An Agenda-less Day in Edinburgh

This post is going to be all over the place. It is also going to be slightly ironic. I apologize in advance. 

My first day in Edinburgh, I was feeling pretty down. Tired, kinda lonely, really just not feeling it.  I didn’t want to climb steps to see a castle. I did not want to navigate or plan anything. I did not want to tourist. I kept thinking how Friend A would love that thing over there, and Friend B would have made better conversation with strangers, and how Friend C loves tea and I’m having tea and something must be wrong because I’m not really having fun anymore and where is the eat pray love I was promised?

I realized that day solo travel means you get the skipping joy of doing whatever the hell you want. (Really, ladies, it feels weird not having to ask someone else if they’re happy with your decision. Almost like I stole something. Hopefully ridding womankind of this guilt is somewhere on the Feminist Agenda because it needs to go!) But it also means you have to deal with your foul moods all on your own.

Through the years and several Geneen Roth books, I’ve learned that trying to get rid of your negative feelings or willing yourself to pull it together can be counter-productive. Sometimes you just gotta sit with them. Close your eyes, take a few breaths, and find out what the feeling actually FEELS like. In most cases, it occupies a much smaller space inside you than you thought. You’re not actually reacting to the feeling, you’re reacting to the horror story you’ve spun around it. I’m lonely. I must be doing this whole thing wrong. You haven’t even been at this thing two weeks and you’re already unhappy. You’re actually kind of pathetic. And spoiled. Don’t forget spoiled. You know, if you were more outgoing, you would have more friends from the road to show for this. Maybe even a boyfriend. Everyone said you’d fall in love. But let’s face it, you’re so awkward and you blame your resting bitch-face, but you pull it out on purpose to scare people off. You’re going to be alone and it will be your own fault.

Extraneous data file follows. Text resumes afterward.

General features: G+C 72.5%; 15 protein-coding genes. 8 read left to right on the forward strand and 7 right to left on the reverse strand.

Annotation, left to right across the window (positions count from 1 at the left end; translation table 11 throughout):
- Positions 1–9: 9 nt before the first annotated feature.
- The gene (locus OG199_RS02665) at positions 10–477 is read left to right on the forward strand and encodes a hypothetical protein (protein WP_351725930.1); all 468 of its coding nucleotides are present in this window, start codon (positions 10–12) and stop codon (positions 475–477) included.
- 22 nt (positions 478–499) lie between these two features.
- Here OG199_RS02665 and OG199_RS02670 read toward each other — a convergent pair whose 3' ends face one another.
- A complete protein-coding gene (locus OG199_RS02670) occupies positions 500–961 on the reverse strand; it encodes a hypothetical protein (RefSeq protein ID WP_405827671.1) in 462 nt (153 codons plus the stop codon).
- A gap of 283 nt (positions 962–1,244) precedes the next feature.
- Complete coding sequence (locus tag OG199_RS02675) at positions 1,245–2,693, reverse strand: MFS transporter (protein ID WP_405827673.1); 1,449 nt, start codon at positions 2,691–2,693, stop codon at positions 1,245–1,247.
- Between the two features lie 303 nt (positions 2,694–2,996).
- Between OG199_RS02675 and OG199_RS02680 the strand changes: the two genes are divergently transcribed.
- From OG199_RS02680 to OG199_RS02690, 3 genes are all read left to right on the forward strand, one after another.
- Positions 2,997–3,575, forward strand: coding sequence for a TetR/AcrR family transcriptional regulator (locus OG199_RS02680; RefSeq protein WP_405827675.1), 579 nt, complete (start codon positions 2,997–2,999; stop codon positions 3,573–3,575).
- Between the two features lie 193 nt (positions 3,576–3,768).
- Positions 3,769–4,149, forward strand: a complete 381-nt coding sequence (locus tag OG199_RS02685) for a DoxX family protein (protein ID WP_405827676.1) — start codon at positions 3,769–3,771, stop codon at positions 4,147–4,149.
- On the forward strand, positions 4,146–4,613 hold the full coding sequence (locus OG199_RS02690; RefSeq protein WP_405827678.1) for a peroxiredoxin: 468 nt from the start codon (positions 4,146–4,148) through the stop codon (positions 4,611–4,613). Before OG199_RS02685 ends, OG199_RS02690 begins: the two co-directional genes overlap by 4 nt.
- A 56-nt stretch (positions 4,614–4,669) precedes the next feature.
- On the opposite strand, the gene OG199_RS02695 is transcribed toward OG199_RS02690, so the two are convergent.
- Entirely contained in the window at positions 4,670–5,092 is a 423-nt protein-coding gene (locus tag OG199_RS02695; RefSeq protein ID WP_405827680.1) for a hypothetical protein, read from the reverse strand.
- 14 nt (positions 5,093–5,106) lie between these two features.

I’m lonely is the feeling. Everything else is the story. The story is what’s scary and once you can talk yourself down from that, you can think with more clarity. I also want to note that in that very early on in that self-talk tail-spin up there, I inadvertently switched from “I” to “you”. It might not be great writing, but is is another sign that the “story” has taken over the situation, so I’m leaving it without any edits.

Anyway, back to to I’m lonely. I took a few breaths with I’m lonely. For an afternoon, I tried to make friends with I’m lonely

So I wandered. I took deep breaths. Every time I wanted to take a picture, I took a breath. (Ok, so I took 3 pictures, but I usually do 150, so I’m calling it a win.) When I wanted to selfie, I took a breath. When I started composing some smart-ass Instagram caption in my head or thinking of a wise or clever way to explain this weird day to you, I took a breath. I spent the day in a truly magical city and really noticed it. Because I wasn’t in blog-mode, I think I saw Edinburgh in a way that I hadn’t seen the other places I’d visited.

So what did we learn today?

  1. If you separate your actual feelings from the Greek tragedy playing in your head, you can deal. 
  2. Put down your camera once in a while.
  3. The world could probably do with less selfies.

There’s another playlist coming your way before the week is out. I’m really proud of my most recent Manchester and Liverpool one, so please give it a listen.


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